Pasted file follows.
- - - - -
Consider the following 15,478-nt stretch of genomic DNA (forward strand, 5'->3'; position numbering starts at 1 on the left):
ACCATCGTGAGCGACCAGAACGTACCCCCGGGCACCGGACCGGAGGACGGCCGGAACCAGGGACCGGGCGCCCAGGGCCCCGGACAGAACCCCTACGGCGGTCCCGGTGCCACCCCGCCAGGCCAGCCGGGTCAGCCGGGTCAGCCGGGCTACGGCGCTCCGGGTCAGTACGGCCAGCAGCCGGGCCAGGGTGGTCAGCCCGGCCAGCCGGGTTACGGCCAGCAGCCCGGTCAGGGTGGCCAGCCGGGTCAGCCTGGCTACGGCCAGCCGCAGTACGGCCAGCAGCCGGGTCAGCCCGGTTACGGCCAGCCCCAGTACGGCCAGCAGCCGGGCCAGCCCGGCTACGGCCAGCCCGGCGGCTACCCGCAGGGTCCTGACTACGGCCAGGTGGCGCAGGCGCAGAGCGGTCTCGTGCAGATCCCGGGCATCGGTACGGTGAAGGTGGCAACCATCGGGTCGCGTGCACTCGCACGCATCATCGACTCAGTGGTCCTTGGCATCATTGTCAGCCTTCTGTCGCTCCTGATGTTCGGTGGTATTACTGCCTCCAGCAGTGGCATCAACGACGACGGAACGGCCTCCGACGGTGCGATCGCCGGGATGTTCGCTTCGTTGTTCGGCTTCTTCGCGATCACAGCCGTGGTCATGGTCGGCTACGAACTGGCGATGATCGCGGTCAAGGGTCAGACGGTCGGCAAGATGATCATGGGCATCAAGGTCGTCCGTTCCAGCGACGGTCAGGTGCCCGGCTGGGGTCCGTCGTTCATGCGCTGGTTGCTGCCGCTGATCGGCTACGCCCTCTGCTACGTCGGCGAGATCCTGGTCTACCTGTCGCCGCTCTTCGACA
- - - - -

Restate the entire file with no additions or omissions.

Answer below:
Consider the following 15,478-nt stretch of genomic DNA (forward strand, 5'->3'; position numbering starts at 1 on the left):
ACCATCGTGAGCGACCAGAACGTACCCCCGGGCACCGGACCGGAGGACGGCCGGAACCAGGGACCGGGCGCCCAGGGCCCCGGACAGAACCCCTACGGCGGTCCCGGTGCCACCCCGCCAGGCCAGCCGGGTCAGCCGGGTCAGCCGGGCTACGGCGCTCCGGGTCAGTACGGCCAGCAGCCGGGCCAGGGTGGTCAGCCCGGCCAGCCGGGTTACGGCCAGCAGCCCGGTCAGGGTGGCCAGCCGGGTCAGCCTGGCTACGGCCAGCCGCAGTACGGCCAGCAGCCGGGTCAGCCCGGTTACGGCCAGCCCCAGTACGGCCAGCAGCCGGGCCAGCCCGGCTACGGCCAGCCCGGCGGCTACCCGCAGGGTCCTGACTACGGCCAGGTGGCGCAGGCGCAGAGCGGTCTCGTGCAGATCCCGGGCATCGGTACGGTGAAGGTGGCAACCATCGGGTCGCGTGCACTCGCACGCATCATCGACTCAGTGGTCCTTGGCATCATTGTCAGCCTTCTGTCGCTCCTGATGTTCGGTGGTATTACTGCCTCCAGCAGTGGCATCAACGACGACGGAACGGCCTCCGACGGTGCGATCGCCGGGATGTTCGCTTCGTTGTTCGGCTTCTTCGCGATCACAGCCGTGGTCATGGTCGGCTACGAACTGGCGATGATCGCGGTCAAGGGTCAGACGGTCGGCAAGATGATCATGGGCATCAAGGTCGTCCGTTCCAGCGACGGTCAGGTGCCCGGCTGGGGTCCGTCGTTCATGCGCTGGTTGCTGCCGCTGATCGGCTACGCCCTCTGCTACGTCGGCGAGATCCTGGTCTACCTGTCGCCGCTCTTCGACA